Mission: Impossible (1988 TV series)

Mission: Impossible
Mission Impossible - 1988 DVD.jpg
1988 season DVD set cover
Genre Action
Spy fiction
Created by Bruce Geller
Starring
Theme music composer Lalo Schifrin
Composers Ron Jones, John E. Davis
Country of origin United States
No. of seasons 2
No. of episodes 35
Production
Production locations Queensland, Australia (Season 1)
Melbourne, Victoria, Australia (Season 2)
Running time 46–49 minutes
Production companies Jeffrey Hayes Productions
Paramount Network Television
Distributor CBS Television Distribution
Release
Original network ABC
Audio format Stereo
Original release October 23, 1988 (1988-10-23) –
February 24, 1990 (1990-02-24)
Chronology
Related shows Mission: Impossible (1966)

Mission: Impossible is an American television series that chronicles the missions of a team of secret American government agents known as the Impossible Missions Force (IMF). The show is a continuation of the 1966–1973 TV series of the same name. The only actor to return for the series as a regular cast member was Peter Graves who played Jim Phelps, although two other cast members from the original series (Greg Morris and Lynda Day George) returned as guest stars. The only other regular cast member (unseen) to return for every episode was the voice of "The Tape" (in this series, "The Disc"), Bob Johnson.

Plot

The events of the series take place 15 years after the last season of the original Mission: Impossible TV series. After his protégé and successor as leader of the top-secret Impossible Missions Force is killed, Jim Phelps is called out of retirement and asked to form a new IMF team and track down the assassin.

His team consists of:

  • Nicholas Black, a disguise expert and actor;
  • Max Harte, a strongman;
  • Casey Randall, a model-turned-agent; and
  • Grant Collier, son of Barney Collier, IMF's original technology expert, and a technical genius in his own right.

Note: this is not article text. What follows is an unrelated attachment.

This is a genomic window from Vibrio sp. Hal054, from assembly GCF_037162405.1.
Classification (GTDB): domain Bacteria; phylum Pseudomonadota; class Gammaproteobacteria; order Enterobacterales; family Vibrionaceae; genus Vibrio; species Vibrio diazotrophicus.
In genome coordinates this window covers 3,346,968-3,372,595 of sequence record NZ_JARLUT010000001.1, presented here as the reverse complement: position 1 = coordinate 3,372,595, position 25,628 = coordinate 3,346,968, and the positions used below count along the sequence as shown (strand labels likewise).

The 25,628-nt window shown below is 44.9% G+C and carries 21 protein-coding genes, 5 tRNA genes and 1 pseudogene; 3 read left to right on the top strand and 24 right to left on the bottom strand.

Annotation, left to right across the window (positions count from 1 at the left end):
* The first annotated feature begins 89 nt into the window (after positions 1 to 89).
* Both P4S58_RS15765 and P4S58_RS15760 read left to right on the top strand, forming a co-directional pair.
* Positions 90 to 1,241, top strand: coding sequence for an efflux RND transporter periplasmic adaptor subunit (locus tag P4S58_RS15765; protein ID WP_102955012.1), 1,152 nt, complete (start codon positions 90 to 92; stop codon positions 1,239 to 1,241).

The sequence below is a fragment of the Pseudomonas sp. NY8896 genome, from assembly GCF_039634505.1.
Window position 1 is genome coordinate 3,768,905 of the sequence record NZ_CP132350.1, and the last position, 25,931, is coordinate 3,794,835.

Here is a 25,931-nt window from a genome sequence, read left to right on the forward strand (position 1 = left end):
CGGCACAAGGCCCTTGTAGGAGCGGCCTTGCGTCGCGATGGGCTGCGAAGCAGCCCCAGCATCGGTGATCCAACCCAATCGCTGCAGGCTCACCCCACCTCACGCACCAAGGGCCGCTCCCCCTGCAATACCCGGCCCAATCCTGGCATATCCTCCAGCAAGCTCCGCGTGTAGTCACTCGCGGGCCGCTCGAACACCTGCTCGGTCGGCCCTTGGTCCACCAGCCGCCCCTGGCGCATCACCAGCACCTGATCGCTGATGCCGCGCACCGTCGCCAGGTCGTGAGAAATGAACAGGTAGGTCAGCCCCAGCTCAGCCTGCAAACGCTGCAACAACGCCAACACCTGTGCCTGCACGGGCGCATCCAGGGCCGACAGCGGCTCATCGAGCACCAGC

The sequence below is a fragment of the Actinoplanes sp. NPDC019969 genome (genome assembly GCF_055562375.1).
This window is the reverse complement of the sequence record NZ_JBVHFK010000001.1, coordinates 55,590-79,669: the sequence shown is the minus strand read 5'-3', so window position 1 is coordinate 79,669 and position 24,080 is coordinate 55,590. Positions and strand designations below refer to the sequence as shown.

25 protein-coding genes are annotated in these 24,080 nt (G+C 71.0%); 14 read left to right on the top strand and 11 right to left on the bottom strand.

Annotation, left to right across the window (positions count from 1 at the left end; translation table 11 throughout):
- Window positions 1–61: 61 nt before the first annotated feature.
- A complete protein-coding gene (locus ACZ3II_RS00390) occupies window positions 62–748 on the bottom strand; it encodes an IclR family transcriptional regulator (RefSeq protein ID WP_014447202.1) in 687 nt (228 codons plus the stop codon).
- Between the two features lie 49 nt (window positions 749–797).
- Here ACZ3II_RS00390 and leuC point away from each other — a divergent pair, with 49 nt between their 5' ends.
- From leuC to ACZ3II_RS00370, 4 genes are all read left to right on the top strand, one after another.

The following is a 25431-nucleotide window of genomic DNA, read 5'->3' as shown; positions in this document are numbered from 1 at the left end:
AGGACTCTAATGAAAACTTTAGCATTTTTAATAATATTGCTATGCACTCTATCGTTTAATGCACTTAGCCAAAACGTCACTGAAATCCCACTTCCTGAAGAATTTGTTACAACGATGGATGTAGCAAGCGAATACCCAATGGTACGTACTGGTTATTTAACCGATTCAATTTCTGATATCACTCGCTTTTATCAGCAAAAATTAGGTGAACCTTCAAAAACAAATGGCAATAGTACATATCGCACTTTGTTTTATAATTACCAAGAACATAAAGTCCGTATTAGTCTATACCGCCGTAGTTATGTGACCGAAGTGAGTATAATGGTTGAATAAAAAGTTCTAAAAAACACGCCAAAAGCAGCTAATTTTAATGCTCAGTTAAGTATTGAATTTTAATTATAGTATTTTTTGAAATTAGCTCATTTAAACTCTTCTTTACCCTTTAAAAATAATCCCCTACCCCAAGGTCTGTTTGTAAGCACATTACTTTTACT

After finding the killer, Jim decides to stay on and keep the team together. Midway through season 1, Casey is killed during a mission (becoming the first ongoing IMF agent to be disavowed on screen), and Secret Service agent Shannon Reed succeeds her for the remainder of the series. With the exception of this cast change, Phelps's team remains constant throughout the series.

Cast

Main cast

Character Name Season(s) Episodes(s) Portrayed by Known special abilities
Jim Phelps 1–2 1–35 Peter Graves Leadership, disguise, role play, mimicry
Nicholas Black 1–2 1–35 Thaao Penghlis Actor, makeup/disguise, visual effects, voice impersonation, mimicry
Max Harte 1–2 1–35 Tony Hamilton Strength, acting, role play, markmanship, logistics, driving, pilot
Grant Collier 1–2 1–35 Phil Morris Electronics, computers, sabotage, engineer
Casey Randall 1 1–12 Terry Markwell Designer, femme fatale, sharpshooter
Shannon Reed 1–2 12–35 Jane Badler Ex-Secret Service Agent, femme fatale, disguise, mimicry, role play
Voice on Disc 1–2 1–35 Bob Johnson voice only

Guest cast

The revived series included special appearances by several 1960s–1970s IMF veterans, including appearances by Lynda Day George (George's character name Casey was here said to be her surname and she was given the first name Lisa, due to this version's first resident female operative being called Casey[1]) and by Greg Morris as Barney Collier; the character played here by Morris's son, Phil Morris, was Grant Collier, Barney's son.

Production

Development

In 1988, the American fall television season was hampered by a writers' strike that prevented the commissioning of new scripts. Producers, anxious to provide new product for viewers but with the prospect of a lengthy strike, went into the vaults for previously written material. ABC decided to launch a new Mission: Impossible series, with a mostly new cast (except for Graves, who would return as Phelps), but using scripts from the original series, suitably updated. To save even more on production costs, the series was filmed in Australia; the first season in Queensland, and the second season in Melbourne. Costs in 1988 were some 20 percent lower in Australia compared with Hollywood. The new Mission: Impossible was one of the first American commercial network programs to be filmed in Australia. The show's core cast included several Australian actors, and numerous Australians (along with Australian-based American and British actors) were also cast in guest roles.